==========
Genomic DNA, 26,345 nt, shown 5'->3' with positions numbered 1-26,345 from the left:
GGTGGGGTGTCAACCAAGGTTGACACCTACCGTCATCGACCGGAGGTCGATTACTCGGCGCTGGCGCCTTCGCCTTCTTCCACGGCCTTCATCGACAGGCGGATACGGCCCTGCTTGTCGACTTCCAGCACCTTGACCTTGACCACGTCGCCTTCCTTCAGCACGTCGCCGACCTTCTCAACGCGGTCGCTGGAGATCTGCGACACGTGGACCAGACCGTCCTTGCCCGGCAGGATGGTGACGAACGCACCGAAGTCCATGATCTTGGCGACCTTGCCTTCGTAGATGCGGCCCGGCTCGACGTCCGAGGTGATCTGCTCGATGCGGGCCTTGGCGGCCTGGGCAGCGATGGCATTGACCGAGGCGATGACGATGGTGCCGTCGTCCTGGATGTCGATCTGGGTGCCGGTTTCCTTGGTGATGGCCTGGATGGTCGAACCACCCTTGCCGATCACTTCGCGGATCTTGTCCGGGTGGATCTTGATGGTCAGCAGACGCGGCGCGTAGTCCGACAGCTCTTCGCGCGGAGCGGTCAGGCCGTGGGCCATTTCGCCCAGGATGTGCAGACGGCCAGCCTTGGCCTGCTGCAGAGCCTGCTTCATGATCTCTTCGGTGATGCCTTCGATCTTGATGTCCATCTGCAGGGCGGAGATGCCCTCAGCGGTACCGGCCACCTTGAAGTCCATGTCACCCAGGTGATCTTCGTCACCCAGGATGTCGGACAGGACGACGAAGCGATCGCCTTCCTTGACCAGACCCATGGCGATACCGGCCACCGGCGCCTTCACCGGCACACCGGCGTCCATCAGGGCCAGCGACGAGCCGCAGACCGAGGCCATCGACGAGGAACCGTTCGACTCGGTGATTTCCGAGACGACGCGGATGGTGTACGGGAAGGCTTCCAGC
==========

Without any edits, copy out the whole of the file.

Genomic DNA, 26,345 nt, shown 5'->3' with positions numbered 1-26,345 from the left:
GGTGGGGTGTCAACCAAGGTTGACACCTACCGTCATCGACCGGAGGTCGATTACTCGGCGCTGGCGCCTTCGCCTTCTTCCACGGCCTTCATCGACAGGCGGATACGGCCCTGCTTGTCGACTTCCAGCACCTTGACCTTGACCACGTCGCCTTCCTTCAGCACGTCGCCGACCTTCTCAACGCGGTCGCTGGAGATCTGCGACACGTGGACCAGACCGTCCTTGCCCGGCAGGATGGTGACGAACGCACCGAAGTCCATGATCTTGGCGACCTTGCCTTCGTAGATGCGGCCCGGCTCGACGTCCGAGGTGATCTGCTCGATGCGGGCCTTGGCGGCCTGGGCAGCGATGGCATTGACCGAGGCGATGACGATGGTGCCGTCGTCCTGGATGTCGATCTGGGTGCCGGTTTCCTTGGTGATGGCCTGGATGGTCGAACCACCCTTGCCGATCACTTCGCGGATCTTGTCCGGGTGGATCTTGATGGTCAGCAGACGCGGCGCGTAGTCCGACAGCTCTTCGCGCGGAGCGGTCAGGCCGTGGGCCATTTCGCCCAGGATGTGCAGACGGCCAGCCTTGGCCTGCTGCAGAGCCTGCTTCATGATCTCTTCGGTGATGCCTTCGATCTTGATGTCCATCTGCAGGGCGGAGATGCCCTCAGCGGTACCGGCCACCTTGAAGTCCATGTCACCCAGGTGATCTTCGTCACCCAGGATGTCGGACAGGACGACGAAGCGATCGCCTTCCTTGACCAGACCCATGGCGATACCGGCCACCGGCGCCTTCACCGGCACACCGGCGTCCATCAGGGCCAGCGACGAGCCGCAGACCGAGGCCATCGACGAGGAACCGTTCGACTCGGTGATTTCCGAGACGACGCGGATGGTGTACGGGAAGGCTTCCAGC